No green light. No extended nose wheel. Stress. Is the lamp broken and the nose wheel indeed extended? Doubt. The crew of flight EA401 is so absorbed by this "crisis" that they do not realize that the autopilot is off and the plane has started descending. The realization comes too late and the plane crashes into the Everglades.

What went wrong here? None of the crew was paying attention to flying. They forgot the golden rule of aviation:

  1. Aviate
  2. Navigate
  3. Communicate

In that order. This rule ensures the appropriate priority in exceptional situations. So, first make sure that you continue to fly the aircraft (Aviate), then determine where you are, where you want to be and what obstacles must be avoided (Navigate) and finally - when everything is in order - communicate with the outside world (Communicate).

In project management, we have our own exception procedures. Looked at through the eyes of a pilot it is strange that our usual step-by-step process is reversed compared to that of aviation. A method such as Prince2 states that in an exceptional situation, we should first write an Exception Report (Communicate), then prepare an Exception Plan (Navigate) and then - implicitly - move to implementation and daily operations (Aviate).

Often with an exception we are (and yes, I've been guilty of this too) so focused on communication with the client and the 'what next?', that we give insufficient attention to the daily operation of the project or program. As a result, the team - already feeling uncertain due to the ‘crisis’ - stops working or works on the wrong things. By the time a new plan is available, a lot of time may have been lost.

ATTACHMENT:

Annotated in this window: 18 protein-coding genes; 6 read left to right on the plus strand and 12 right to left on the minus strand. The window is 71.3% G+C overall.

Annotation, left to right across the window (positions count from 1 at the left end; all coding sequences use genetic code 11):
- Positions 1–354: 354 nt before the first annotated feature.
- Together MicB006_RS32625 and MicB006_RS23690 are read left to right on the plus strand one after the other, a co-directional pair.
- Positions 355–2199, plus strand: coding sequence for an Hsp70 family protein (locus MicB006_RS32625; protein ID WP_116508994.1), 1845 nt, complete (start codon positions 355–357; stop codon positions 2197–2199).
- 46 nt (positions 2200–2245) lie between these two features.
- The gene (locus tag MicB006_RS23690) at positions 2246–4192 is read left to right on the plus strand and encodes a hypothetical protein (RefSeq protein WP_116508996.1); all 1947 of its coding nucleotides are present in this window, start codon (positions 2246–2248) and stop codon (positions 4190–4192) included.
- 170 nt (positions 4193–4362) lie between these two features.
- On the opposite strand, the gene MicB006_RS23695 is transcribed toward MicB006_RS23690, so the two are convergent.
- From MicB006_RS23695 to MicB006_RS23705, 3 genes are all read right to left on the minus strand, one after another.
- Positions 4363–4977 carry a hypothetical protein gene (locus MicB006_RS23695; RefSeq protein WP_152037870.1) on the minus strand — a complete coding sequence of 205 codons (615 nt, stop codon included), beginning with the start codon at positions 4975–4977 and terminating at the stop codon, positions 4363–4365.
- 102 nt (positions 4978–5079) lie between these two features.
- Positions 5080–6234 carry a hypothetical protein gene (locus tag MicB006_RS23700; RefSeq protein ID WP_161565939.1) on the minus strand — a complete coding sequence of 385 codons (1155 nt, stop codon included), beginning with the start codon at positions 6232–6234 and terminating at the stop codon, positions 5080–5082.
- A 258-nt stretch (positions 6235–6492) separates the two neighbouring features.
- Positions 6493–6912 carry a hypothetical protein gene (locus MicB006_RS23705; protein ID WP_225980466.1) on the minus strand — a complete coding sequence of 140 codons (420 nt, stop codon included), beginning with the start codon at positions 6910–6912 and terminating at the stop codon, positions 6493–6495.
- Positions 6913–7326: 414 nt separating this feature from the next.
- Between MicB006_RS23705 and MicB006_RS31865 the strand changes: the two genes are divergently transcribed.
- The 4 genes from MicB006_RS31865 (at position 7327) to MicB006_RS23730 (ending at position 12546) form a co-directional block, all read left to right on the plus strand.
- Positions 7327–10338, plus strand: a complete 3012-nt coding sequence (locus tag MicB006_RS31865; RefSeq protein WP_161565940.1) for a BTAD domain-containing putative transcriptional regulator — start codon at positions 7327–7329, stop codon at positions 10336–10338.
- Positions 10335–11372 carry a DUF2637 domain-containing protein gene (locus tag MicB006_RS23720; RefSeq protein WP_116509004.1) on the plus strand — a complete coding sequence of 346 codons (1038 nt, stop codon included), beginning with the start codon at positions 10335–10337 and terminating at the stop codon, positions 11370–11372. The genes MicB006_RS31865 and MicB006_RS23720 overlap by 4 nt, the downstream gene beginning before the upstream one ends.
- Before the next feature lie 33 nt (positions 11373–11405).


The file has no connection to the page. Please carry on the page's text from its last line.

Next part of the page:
But it can be different. Especially in times of crisis, strong and visible leadership is important. The next time there is an exception, remember the golden rule of aviation and start with Aviate: ensure the daily management of the project remains secure. There is a reason why there are two pilots in the cockpit. So why not designate a ’co-pilot‘ that continues to ensure the daily management? Then as project manager you can focus on the Navigate: how to move forward. And then you can safely report out to the Steering Committee (Communicate), knowing that the project always remained under control.

The aviation world has evolved over 100 years into one of the safest and predictable modes of transportation. Project management is older, but not as far as a profession. We can learn a lot from aviation. For example, about the extensive sharing of lessons learned and how new insights are rigorously brought into training programs. Keep learning, keep sharing.

This article appeared in Dutch in a special appendix on Project Management to the Financieel Dagblad on Wednesday 25 March 2015.